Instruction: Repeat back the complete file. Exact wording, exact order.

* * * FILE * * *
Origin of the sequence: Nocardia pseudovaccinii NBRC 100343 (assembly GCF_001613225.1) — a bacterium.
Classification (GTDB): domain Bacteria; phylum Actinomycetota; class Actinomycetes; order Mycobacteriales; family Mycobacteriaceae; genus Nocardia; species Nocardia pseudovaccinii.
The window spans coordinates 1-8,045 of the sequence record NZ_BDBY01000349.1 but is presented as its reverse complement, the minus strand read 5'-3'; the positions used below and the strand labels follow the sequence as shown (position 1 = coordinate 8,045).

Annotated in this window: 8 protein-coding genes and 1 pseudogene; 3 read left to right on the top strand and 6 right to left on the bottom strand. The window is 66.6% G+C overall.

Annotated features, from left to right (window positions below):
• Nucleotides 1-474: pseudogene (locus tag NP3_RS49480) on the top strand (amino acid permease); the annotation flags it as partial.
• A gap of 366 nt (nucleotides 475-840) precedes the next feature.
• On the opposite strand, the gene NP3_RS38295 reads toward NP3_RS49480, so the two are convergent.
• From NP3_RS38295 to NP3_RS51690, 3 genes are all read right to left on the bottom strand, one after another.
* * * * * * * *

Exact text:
Origin of the sequence: Nocardia pseudovaccinii NBRC 100343 (assembly GCF_001613225.1) — a bacterium.
Classification (GTDB): domain Bacteria; phylum Actinomycetota; class Actinomycetes; order Mycobacteriales; family Mycobacteriaceae; genus Nocardia; species Nocardia pseudovaccinii.
The window spans coordinates 1-8,045 of the sequence record NZ_BDBY01000349.1 but is presented as its reverse complement, the minus strand read 5'-3'; the positions used below and the strand labels follow the sequence as shown (position 1 = coordinate 8,045).

Annotated in this window: 8 protein-coding genes and 1 pseudogene; 3 read left to right on the top strand and 6 right to left on the bottom strand. The window is 66.6% G+C overall.

Annotated features, from left to right (window positions below):
• Nucleotides 1-474: pseudogene (locus tag NP3_RS49480) on the top strand (amino acid permease); the annotation flags it as partial.
• A gap of 366 nt (nucleotides 475-840) precedes the next feature.
• On the opposite strand, the gene NP3_RS38295 reads toward NP3_RS49480, so the two are convergent.
• From NP3_RS38295 to NP3_RS51690, 3 genes are all read right to left on the bottom strand, one after another.